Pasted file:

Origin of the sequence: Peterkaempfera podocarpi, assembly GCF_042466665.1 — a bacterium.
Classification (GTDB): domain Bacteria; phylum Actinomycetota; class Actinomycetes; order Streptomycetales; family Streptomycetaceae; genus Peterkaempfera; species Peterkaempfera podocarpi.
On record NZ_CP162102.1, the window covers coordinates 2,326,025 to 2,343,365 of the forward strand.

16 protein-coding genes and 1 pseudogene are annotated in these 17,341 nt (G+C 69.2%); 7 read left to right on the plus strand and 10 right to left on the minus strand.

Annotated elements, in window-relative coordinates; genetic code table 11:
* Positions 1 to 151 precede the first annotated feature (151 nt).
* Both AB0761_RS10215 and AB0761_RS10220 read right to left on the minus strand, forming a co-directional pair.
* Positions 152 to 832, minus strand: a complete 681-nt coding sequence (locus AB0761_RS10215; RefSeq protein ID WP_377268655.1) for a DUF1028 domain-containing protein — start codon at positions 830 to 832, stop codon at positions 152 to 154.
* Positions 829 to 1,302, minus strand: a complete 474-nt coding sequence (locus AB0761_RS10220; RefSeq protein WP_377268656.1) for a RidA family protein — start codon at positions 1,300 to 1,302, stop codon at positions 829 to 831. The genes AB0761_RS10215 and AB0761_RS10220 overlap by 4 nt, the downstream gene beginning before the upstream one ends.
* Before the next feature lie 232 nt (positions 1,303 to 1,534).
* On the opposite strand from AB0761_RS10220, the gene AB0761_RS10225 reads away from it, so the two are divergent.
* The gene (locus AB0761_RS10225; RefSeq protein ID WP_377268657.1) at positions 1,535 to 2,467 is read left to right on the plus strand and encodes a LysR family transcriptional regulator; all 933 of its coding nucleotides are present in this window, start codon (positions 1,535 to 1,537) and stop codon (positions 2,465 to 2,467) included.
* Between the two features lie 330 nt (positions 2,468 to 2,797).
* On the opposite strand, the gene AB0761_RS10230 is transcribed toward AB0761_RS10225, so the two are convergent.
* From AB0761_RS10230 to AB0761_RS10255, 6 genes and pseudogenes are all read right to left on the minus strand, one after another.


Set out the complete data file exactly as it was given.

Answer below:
Origin of the sequence: Peterkaempfera podocarpi, assembly GCF_042466665.1 — a bacterium.
Classification (GTDB): domain Bacteria; phylum Actinomycetota; class Actinomycetes; order Streptomycetales; family Streptomycetaceae; genus Peterkaempfera; species Peterkaempfera podocarpi.
On record NZ_CP162102.1, the window covers coordinates 2,326,025 to 2,343,365 of the forward strand.

16 protein-coding genes and 1 pseudogene are annotated in these 17,341 nt (G+C 69.2%); 7 read left to right on the plus strand and 10 right to left on the minus strand.

Annotated elements, in window-relative coordinates; genetic code table 11:
* Positions 1 to 151 precede the first annotated feature (151 nt).
* Both AB0761_RS10215 and AB0761_RS10220 read right to left on the minus strand, forming a co-directional pair.
* Positions 152 to 832, minus strand: a complete 681-nt coding sequence (locus AB0761_RS10215; RefSeq protein ID WP_377268655.1) for a DUF1028 domain-containing protein — start codon at positions 830 to 832, stop codon at positions 152 to 154.
* Positions 829 to 1,302, minus strand: a complete 474-nt coding sequence (locus AB0761_RS10220; RefSeq protein WP_377268656.1) for a RidA family protein — start codon at positions 1,300 to 1,302, stop codon at positions 829 to 831. The genes AB0761_RS10215 and AB0761_RS10220 overlap by 4 nt, the downstream gene beginning before the upstream one ends.
* Before the next feature lie 232 nt (positions 1,303 to 1,534).
* On the opposite strand from AB0761_RS10220, the gene AB0761_RS10225 reads away from it, so the two are divergent.
* The gene (locus AB0761_RS10225; RefSeq protein ID WP_377268657.1) at positions 1,535 to 2,467 is read left to right on the plus strand and encodes a LysR family transcriptional regulator; all 933 of its coding nucleotides are present in this window, start codon (positions 1,535 to 1,537) and stop codon (positions 2,465 to 2,467) included.
* Between the two features lie 330 nt (positions 2,468 to 2,797).
* On the opposite strand, the gene AB0761_RS10230 is transcribed toward AB0761_RS10225, so the two are convergent.
* From AB0761_RS10230 to AB0761_RS10255, 6 genes and pseudogenes are all read right to left on the minus strand, one after another.